John Thornton came to York from the prosperous Midlands city of Coventry. Little is known of his career, but he was presumably a master glazier of some renown when he was awarded the major work at York Minster. Both Skirlaw and Scrope had served as bishops of Coventry and Lichfield and so it is likely that these men were in part responsible for bringing Thornton to York. Both the size and location of Thornton's York workshop is not known, but the glazing contract formed between him and the Chapter at York reveals that he alone was responsible for the design of the window and much of the key painted details. However, analysis of the painting styles shows that there were several glass-painters at work on the window, perhaps necessary in order to deliver this huge project within the three years the contract stipulated. Nonetheless, the Great East window is characterised by the consistently high standard of painting exhibited across the whole window, demonstrating that Thornton selected his collaborators with great discernment and applied strict quality control.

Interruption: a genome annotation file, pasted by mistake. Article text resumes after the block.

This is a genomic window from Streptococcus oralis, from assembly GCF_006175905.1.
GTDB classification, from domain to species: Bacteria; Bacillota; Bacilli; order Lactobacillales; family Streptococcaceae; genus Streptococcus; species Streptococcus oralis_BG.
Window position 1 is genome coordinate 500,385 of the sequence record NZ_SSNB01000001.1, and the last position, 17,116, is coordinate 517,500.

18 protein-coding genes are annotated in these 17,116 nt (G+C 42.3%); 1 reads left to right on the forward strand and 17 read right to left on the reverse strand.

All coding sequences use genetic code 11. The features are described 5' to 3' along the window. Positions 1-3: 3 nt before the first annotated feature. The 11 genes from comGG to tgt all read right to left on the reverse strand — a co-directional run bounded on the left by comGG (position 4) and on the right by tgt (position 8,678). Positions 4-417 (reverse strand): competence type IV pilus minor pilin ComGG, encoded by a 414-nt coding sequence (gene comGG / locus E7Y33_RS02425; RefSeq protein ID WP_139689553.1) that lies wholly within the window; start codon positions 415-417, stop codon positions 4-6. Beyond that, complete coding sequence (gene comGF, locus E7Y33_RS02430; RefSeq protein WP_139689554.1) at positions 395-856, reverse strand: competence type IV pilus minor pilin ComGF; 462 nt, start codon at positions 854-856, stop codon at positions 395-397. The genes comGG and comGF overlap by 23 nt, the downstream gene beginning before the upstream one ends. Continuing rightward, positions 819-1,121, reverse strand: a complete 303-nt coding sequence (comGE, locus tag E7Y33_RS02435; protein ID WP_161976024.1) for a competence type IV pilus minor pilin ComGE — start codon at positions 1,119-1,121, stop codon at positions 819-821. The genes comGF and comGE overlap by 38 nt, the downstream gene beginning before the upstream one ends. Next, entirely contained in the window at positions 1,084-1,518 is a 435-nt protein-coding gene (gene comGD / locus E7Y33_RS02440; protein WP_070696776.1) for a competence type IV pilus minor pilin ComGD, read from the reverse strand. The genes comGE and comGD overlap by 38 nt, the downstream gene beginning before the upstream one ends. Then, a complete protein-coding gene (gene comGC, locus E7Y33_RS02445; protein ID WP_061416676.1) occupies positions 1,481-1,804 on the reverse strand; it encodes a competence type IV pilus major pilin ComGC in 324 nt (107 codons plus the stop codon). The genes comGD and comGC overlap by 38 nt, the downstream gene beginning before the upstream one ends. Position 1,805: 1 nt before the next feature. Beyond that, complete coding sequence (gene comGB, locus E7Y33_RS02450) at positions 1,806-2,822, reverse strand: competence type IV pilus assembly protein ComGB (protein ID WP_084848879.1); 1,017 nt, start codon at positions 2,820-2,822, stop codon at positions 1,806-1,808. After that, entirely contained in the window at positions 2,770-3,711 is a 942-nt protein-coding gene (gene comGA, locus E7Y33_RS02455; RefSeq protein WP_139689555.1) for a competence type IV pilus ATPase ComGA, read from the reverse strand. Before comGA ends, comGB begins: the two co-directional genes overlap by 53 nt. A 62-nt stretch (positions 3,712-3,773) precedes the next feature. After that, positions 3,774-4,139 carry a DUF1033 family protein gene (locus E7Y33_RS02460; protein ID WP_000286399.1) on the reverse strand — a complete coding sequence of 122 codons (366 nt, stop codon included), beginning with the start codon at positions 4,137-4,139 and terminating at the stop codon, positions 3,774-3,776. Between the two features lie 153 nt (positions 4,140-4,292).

During the seventeenth-century, the window attracted much antiquarian interest from noted authors such as Henry Johnston (d.1723) and James Torre (1649-1699). These accounts are unsurpassed in terms of their material importance, revealing details about the earlier configurations of John Thornton's window that would not have been easily comprehended otherwise, and reproducing Thornton's now lost glazing contract. The documentary record has shown that panels at the base of the window, and those in row 13 (both accessible from stone walkways), had been moved out of their appropriate typological order.